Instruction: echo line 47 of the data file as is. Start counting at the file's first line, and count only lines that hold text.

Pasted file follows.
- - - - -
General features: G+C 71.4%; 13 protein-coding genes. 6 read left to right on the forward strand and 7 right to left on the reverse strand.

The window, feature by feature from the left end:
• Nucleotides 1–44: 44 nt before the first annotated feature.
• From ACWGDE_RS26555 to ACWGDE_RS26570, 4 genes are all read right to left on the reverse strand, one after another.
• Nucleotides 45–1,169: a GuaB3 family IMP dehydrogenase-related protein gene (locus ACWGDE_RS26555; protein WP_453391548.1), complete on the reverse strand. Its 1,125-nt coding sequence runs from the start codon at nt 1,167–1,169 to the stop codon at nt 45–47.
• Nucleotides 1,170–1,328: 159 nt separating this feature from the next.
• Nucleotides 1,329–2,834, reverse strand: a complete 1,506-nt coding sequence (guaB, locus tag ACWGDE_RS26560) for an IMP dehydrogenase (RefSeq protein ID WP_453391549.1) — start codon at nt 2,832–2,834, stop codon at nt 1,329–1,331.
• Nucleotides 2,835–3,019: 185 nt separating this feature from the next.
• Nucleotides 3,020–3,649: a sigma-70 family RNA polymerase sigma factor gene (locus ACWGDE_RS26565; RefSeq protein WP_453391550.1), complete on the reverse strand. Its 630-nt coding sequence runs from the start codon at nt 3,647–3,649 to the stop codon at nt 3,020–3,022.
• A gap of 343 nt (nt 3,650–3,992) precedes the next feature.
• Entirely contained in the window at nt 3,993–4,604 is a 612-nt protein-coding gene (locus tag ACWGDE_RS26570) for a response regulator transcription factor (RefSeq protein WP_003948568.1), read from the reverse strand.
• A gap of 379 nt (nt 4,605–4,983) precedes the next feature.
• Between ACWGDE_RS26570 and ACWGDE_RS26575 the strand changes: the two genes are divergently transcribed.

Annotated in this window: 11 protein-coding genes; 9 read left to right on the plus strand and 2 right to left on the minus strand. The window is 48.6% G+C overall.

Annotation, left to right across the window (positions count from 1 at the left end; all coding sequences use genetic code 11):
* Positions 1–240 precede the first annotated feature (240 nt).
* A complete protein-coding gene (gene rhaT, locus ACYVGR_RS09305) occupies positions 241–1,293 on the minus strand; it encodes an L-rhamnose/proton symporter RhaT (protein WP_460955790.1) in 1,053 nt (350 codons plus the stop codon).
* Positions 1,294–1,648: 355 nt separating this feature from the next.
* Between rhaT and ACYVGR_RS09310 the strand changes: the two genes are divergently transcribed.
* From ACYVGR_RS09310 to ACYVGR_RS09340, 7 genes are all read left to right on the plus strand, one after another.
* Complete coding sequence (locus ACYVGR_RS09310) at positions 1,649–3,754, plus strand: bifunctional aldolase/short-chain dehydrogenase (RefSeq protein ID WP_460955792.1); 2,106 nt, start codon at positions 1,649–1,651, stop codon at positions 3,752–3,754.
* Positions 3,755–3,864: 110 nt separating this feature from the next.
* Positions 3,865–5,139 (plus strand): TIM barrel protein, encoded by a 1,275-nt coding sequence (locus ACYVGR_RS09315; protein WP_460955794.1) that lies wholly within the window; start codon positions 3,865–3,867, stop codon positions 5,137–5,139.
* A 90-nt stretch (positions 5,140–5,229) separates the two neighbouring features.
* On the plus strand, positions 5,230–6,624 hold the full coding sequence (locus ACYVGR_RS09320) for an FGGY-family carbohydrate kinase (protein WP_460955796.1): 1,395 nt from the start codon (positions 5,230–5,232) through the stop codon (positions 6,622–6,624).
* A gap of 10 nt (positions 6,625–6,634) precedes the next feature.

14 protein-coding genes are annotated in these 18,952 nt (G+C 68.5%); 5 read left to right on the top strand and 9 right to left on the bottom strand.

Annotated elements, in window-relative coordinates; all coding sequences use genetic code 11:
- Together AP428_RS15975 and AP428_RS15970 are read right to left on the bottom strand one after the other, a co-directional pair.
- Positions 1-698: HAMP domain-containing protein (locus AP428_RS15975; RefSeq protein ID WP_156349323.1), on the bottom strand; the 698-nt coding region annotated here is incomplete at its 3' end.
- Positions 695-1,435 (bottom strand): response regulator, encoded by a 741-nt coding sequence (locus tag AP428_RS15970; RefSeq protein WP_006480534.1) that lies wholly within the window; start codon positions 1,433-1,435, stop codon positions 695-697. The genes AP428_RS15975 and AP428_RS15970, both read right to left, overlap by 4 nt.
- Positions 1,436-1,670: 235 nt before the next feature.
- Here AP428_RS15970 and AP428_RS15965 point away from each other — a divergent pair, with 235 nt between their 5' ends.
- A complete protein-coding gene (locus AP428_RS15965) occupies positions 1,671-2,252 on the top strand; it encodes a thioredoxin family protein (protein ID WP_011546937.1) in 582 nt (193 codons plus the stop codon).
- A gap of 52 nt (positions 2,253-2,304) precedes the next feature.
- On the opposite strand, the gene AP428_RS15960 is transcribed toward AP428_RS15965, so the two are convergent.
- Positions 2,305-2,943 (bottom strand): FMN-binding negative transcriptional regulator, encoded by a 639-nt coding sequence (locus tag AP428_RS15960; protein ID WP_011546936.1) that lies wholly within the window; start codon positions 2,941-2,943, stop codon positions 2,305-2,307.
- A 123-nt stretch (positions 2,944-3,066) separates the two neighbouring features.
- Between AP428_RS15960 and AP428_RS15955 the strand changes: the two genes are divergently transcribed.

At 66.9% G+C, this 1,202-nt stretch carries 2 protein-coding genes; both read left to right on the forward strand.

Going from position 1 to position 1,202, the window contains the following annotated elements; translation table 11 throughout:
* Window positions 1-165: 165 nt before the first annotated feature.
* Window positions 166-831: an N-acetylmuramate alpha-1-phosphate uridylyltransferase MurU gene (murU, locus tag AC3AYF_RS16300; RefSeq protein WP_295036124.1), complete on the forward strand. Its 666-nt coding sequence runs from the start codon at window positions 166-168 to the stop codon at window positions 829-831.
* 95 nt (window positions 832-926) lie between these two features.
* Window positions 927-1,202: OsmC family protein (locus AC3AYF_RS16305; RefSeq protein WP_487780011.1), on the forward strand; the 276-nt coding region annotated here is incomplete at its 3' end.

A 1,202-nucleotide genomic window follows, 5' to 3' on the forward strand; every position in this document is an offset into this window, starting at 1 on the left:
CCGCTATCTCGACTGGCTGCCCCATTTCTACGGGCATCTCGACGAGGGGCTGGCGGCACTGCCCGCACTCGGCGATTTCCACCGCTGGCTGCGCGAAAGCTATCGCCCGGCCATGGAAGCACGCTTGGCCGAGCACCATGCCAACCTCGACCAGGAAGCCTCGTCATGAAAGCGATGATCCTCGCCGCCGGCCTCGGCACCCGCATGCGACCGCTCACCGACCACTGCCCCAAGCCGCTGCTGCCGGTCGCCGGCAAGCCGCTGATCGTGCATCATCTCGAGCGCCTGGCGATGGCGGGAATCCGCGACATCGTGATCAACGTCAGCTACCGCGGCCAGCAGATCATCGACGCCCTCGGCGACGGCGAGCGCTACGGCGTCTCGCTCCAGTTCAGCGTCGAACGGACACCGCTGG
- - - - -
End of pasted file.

CCGCTATCTCGACTGGCTGCCCCATTTCTACGGGCATCTCGACGAGGGGCTGGCGGCACTGCCCGCACTCGGCGATTTCCACCGCTGGCTGCGCGAAAGCTATCGCCCGGCCATGGAAGCACGCTTGGCCGAGCACCATGCCAACCTCGACCAGGAAGCCTCGTCATGAAAGCGATGATCCTCGCCGCCGGCCTCGGCACCCGCATGCGACCGCTCACCGACCACTGCCCCAAGCCGCTGCTGCCGGTCGCCGGCAAGCCGCTGATCGTGCATCATCTCGAGCGCCTGGCGATGGCGGGAATCCGCGACATCGTGATCAACGTCAGCTACCGCGGCCAGCAGATCATCGACGCCCTCGGCGACGGCGAGCGCTACGGCGTCTCGCTCCAGTTCAGCGTCGAACGGACACCGCTGG